Reynolds, Michael (1179 Doral Court, Troy, MI, 48098, US)
|1.||A vehicle powertrain control system comprising: an electric motor drive system; a first battery coupled to said electric motor drive system; an electronically controlled switched coupled to said first battery; a second battery coupled to said electronically controlled switch; and wherein said electronically controlled switch applies power from said second battery to supplement said first battery.|
|2.||The vehicle powertrain control system of Claim 1 further comprising a DC/DC converter coupled to said electronically controlled switch, wherein said electronically controlled switch applies power from said DC/DC converter to supplement said second battery.|
|3.||The vehicle powertrain control system of Claim 1 wherein said electric motor drive system comprises an inverter coupled to an induction motor.|
|4.||The vehicle control system of Claim 1 wherein said first battery comprises a lead acid battery.|
|5.||The vehicle control system of Claim 1 wherein said second battery comprises a lead acid battery.|
|6.||The vehicle control system of Claim 1 wherein said electronically controlled switch comprises a silicon conducting rectifier.|
|7.||The vehicle control system of Claim 1 wherein said electronically controlled switch comprises a transistor.|
|8.||The vehicle control system of Claim 1 wherein said electronically controlled switch comprises an electromechanical relay.|
|9.||A vehicle powertrain control system comprising: an electric motor drive system; a first battery coupled to said electric motor drive system; an electronically controlled switched coupled to said first battery; a DC/DC converter coupled to said electronically controlled switch; and wherein said electronically controlled switch applies power from said DC/DC converter to supplement said first battery.|
|10.||The vehicle powertrain control system of Claim 9 further comprising a second battery coupled to said electronically controlled switch, wherein said electronically controlled switch applies power from said second battery to supplement said first battery.|
BACKGROUND OF THE INVENTION  The increasing demand to improve fuel economy, eliminate emissions, and reduce noise levels has driven the automotive market to develop a variety of propulsion mechanisms. As an alternative to the traditional internal combustion engine (ICE) powertrain the industry has developed a hybrid electric system powered by an electric traction motor (s) and an internal combustion engine. During varying driving conditions, hybrid electric vehicles (HEVs) will alternate between the separate power sources, depending on the most efficient manner of operation of each source.
 A HEV may contain either a parallel drivetrain configuration or a series drivetrain configuration. Either of the configurations allows the ICE to perform relatively more efficiently than its conventional ICE counterpart. In a parallel hybrid vehicle the electric motor works in parallel with the ICE to combine the power and range advantages of the ICE with the efficiency and the electrical regeneration capability of an electric motor. The ICE drives the wheels through a transaxle. In a series hybrid vehicle, the ICE drives a generator to produce electricity for the electric motor, which drives the transaxle. This allows the electric motor to assume some of the power responsibilities of the ICE, thereby permitting the use of a smaller and more efficient ICE. An exemplary hybrid vehicle is described in U. S. Patent No.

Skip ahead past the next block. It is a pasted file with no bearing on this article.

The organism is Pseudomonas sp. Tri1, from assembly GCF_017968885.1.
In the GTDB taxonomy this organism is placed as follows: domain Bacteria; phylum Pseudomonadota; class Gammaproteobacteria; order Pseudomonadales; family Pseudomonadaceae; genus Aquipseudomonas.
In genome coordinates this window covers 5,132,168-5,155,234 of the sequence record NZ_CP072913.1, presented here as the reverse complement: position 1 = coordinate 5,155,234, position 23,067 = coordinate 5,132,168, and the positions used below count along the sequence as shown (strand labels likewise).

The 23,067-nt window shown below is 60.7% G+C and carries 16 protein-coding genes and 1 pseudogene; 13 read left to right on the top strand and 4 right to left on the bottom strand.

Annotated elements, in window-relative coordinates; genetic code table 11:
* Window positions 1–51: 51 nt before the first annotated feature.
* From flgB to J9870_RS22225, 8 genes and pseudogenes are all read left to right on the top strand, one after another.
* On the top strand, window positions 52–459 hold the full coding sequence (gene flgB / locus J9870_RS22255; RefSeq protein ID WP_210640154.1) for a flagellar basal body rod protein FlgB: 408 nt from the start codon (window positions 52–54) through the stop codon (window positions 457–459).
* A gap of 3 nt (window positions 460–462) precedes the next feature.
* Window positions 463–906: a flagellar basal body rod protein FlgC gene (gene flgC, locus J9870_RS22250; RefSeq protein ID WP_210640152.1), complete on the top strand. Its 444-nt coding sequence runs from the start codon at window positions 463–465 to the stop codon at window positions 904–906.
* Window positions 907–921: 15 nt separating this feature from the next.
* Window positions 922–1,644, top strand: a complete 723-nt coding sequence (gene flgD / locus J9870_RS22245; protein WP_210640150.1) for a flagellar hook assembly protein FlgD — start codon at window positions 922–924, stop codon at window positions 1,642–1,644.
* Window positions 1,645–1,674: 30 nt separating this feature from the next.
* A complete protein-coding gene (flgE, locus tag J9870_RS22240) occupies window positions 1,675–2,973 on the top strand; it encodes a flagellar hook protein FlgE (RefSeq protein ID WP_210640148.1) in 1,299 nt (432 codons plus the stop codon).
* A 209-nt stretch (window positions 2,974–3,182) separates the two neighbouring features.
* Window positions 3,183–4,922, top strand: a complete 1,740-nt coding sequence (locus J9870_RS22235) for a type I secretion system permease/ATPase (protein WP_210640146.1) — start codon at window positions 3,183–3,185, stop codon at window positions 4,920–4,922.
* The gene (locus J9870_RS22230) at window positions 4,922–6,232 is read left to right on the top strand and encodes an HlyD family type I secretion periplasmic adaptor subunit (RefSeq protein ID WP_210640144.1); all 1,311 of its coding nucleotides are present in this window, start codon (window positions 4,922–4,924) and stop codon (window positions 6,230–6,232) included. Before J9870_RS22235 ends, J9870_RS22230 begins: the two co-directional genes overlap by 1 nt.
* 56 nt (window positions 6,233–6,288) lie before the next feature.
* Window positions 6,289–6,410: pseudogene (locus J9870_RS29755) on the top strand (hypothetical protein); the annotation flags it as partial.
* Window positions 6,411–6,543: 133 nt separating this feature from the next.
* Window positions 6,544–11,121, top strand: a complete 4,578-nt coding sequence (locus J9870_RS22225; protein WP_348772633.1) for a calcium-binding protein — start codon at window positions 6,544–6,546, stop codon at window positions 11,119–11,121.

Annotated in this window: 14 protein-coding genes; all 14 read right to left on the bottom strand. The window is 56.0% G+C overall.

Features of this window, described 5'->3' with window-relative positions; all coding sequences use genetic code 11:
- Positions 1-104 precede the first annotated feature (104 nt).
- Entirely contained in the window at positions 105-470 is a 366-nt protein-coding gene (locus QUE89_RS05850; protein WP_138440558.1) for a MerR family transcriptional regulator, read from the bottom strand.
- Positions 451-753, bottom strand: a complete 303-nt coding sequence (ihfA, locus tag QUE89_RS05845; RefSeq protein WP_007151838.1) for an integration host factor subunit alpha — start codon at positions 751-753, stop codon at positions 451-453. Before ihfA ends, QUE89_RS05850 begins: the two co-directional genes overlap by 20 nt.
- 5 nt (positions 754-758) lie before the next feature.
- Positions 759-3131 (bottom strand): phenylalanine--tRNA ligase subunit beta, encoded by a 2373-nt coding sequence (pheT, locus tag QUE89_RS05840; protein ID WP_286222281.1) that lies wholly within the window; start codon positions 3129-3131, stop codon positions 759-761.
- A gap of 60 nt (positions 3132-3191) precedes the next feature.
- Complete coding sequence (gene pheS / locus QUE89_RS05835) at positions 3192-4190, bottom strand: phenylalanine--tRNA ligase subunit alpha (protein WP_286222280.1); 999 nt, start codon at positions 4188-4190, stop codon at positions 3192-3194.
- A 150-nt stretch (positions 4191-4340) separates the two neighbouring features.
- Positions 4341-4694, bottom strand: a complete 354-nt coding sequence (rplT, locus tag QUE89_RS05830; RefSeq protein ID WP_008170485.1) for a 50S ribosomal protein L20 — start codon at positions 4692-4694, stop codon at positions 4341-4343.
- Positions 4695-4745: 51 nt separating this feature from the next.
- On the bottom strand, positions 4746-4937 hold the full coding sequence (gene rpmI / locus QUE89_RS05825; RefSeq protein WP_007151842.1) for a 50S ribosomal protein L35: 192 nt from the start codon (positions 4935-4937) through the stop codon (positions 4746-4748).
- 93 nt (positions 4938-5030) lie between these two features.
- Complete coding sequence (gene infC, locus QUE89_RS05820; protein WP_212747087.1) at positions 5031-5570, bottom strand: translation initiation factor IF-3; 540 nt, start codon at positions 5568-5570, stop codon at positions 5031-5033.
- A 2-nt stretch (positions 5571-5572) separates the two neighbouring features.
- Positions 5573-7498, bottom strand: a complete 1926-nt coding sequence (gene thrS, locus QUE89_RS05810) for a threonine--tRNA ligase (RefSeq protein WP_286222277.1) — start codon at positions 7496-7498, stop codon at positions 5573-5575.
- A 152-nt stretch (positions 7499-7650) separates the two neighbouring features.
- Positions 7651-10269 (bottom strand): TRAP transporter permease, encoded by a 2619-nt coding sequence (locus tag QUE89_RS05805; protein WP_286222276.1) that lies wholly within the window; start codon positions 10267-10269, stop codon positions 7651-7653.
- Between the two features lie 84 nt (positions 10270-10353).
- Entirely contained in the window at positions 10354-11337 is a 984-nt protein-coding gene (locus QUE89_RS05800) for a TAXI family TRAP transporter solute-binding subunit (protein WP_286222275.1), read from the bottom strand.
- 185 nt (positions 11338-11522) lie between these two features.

6, 275, 004 entitled"System for Battery Module Balancing via Variable Voltage DC/DC Converter In a Hybrid-Electric Powertrain, and U. S. Patent
No. 6,616, 569 entitled"Torque Control System for a Hybrid Vehicle With an Automatic Transmission"both of which are incorporated by reference in their entirety.
 In either parallel or series configuration, the electric motor/generator (MoGen) uses a combination of storage batteries to propel or drive the vehicle when the ICE is not operating. A hybrid vehicle will shut down the ICE during a stopped or idle condition, allowing the electric motor to propel the vehicle and eventually restart the ICE. Battery packs having secondary/rechargeable batteries are an important component of hybrid vehicle systems, as they enable the MoGen to store braking energy during regeneration and charging by the ICE.
 To perform engine stop/start functions, relatively high electrical power is required to quickly crank the ICE from a stop. To achieve this function, a relatively higher voltage system (e. g. 36V) can be implemented for the MoGen bus, coupled with separate conventional 12V system to support the existing accessory loads. However, to reduce complexity, vehicle modifications, and possible component/system cost, a single voltage hybrid system can be considered. That single-voltage can be 12V or 42V, depending on the voltage/power requirement of a HEV and its accessories.
 If a hybrid system is implemented into a conventional 12V electrical system, the voltage swings during dynamic Engine-Stop-Start (ESS) functions and engine stops (at idle) could be unsatisfactory. For example, when performing ESS functions, the large power draw results in large voltage swings. These voltage dips and surges result in customer distractions such as undulating headlights/dashlights and blower speed. These voltage swings can also present a performance issue if the battery or battery pack (already strained from ESS action) is needed to support accessories such as Electric Power Steering (EPS). Thus, for a single-voltage hybrid system to be viable, the present invention utilizes an additional power source consisting of either an auxiliary battery or an auxiliary battery combined with a DC/DC converter.